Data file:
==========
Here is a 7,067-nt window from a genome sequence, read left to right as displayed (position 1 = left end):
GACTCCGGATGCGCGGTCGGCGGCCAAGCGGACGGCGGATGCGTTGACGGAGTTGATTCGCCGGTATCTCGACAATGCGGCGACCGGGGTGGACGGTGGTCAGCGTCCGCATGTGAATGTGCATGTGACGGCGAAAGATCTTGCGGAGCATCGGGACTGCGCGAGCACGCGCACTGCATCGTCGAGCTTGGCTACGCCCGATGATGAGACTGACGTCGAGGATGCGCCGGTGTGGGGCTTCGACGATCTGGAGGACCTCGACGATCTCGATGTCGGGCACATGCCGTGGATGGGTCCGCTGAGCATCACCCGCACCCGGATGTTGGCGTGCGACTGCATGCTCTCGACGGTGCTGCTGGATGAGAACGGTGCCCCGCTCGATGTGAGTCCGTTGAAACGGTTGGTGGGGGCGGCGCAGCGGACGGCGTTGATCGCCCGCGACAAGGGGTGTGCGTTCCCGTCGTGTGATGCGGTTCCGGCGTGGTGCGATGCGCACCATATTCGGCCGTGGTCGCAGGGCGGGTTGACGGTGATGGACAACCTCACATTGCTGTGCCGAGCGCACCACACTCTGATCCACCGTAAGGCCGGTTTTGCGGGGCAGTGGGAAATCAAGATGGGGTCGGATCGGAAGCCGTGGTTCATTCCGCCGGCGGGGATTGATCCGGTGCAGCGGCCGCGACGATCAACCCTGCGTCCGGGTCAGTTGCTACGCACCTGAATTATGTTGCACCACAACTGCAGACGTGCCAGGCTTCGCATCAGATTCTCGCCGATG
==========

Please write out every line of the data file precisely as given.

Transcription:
Here is a 7,067-nt window from a genome sequence, read left to right as displayed (position 1 = left end):
GACTCCGGATGCGCGGTCGGCGGCCAAGCGGACGGCGGATGCGTTGACGGAGTTGATTCGCCGGTATCTCGACAATGCGGCGACCGGGGTGGACGGTGGTCAGCGTCCGCATGTGAATGTGCATGTGACGGCGAAAGATCTTGCGGAGCATCGGGACTGCGCGAGCACGCGCACTGCATCGTCGAGCTTGGCTACGCCCGATGATGAGACTGACGTCGAGGATGCGCCGGTGTGGGGCTTCGACGATCTGGAGGACCTCGACGATCTCGATGTCGGGCACATGCCGTGGATGGGTCCGCTGAGCATCACCCGCACCCGGATGTTGGCGTGCGACTGCATGCTCTCGACGGTGCTGCTGGATGAGAACGGTGCCCCGCTCGATGTGAGTCCGTTGAAACGGTTGGTGGGGGCGGCGCAGCGGACGGCGTTGATCGCCCGCGACAAGGGGTGTGCGTTCCCGTCGTGTGATGCGGTTCCGGCGTGGTGCGATGCGCACCATATTCGGCCGTGGTCGCAGGGCGGGTTGACGGTGATGGACAACCTCACATTGCTGTGCCGAGCGCACCACACTCTGATCCACCGTAAGGCCGGTTTTGCGGGGCAGTGGGAAATCAAGATGGGGTCGGATCGGAAGCCGTGGTTCATTCCGCCGGCGGGGATTGATCCGGTGCAGCGGCCGCGACGATCAACCCTGCGTCCGGGTCAGTTGCTACGCACCTGAATTATGTTGCACCACAACTGCAGACGTGCCAGGCTTCGCATCAGATTCTCGCCGATG